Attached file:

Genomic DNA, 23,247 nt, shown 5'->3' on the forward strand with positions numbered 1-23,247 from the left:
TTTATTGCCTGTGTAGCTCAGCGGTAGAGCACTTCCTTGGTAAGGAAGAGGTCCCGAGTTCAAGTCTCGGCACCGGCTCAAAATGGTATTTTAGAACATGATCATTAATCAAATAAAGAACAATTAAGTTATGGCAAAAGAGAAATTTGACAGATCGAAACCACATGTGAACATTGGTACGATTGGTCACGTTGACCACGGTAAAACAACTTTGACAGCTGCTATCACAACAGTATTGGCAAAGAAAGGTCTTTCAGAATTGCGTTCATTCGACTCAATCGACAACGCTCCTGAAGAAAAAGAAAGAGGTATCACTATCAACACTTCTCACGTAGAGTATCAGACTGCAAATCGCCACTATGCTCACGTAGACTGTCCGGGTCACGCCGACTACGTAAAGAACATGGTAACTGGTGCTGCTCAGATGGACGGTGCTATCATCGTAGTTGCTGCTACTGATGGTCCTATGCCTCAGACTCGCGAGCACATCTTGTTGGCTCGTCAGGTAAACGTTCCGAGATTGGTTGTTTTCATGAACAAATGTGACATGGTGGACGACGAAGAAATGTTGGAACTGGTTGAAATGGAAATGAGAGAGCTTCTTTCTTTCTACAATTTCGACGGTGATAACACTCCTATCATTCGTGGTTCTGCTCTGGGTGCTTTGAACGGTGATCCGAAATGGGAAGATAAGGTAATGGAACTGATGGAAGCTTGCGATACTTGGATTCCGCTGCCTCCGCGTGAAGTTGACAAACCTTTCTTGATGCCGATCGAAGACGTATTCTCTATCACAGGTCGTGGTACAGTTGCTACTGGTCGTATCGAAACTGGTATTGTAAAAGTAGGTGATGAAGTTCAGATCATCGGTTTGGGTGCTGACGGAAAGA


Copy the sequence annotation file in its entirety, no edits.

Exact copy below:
Genomic DNA, 23,247 nt, shown 5'->3' on the forward strand with positions numbered 1-23,247 from the left:
TTTATTGCCTGTGTAGCTCAGCGGTAGAGCACTTCCTTGGTAAGGAAGAGGTCCCGAGTTCAAGTCTCGGCACCGGCTCAAAATGGTATTTTAGAACATGATCATTAATCAAATAAAGAACAATTAAGTTATGGCAAAAGAGAAATTTGACAGATCGAAACCACATGTGAACATTGGTACGATTGGTCACGTTGACCACGGTAAAACAACTTTGACAGCTGCTATCACAACAGTATTGGCAAAGAAAGGTCTTTCAGAATTGCGTTCATTCGACTCAATCGACAACGCTCCTGAAGAAAAAGAAAGAGGTATCACTATCAACACTTCTCACGTAGAGTATCAGACTGCAAATCGCCACTATGCTCACGTAGACTGTCCGGGTCACGCCGACTACGTAAAGAACATGGTAACTGGTGCTGCTCAGATGGACGGTGCTATCATCGTAGTTGCTGCTACTGATGGTCCTATGCCTCAGACTCGCGAGCACATCTTGTTGGCTCGTCAGGTAAACGTTCCGAGATTGGTTGTTTTCATGAACAAATGTGACATGGTGGACGACGAAGAAATGTTGGAACTGGTTGAAATGGAAATGAGAGAGCTTCTTTCTTTCTACAATTTCGACGGTGATAACACTCCTATCATTCGTGGTTCTGCTCTGGGTGCTTTGAACGGTGATCCGAAATGGGAAGATAAGGTAATGGAACTGATGGAAGCTTGCGATACTTGGATTCCGCTGCCTCCGCGTGAAGTTGACAAACCTTTCTTGATGCCGATCGAAGACGTATTCTCTATCACAGGTCGTGGTACAGTTGCTACTGGTCGTATCGAAACTGGTATTGTAAAAGTAGGTGATGAAGTTCAGATCATCGGTTTGGGTGCTGACGGAAAGA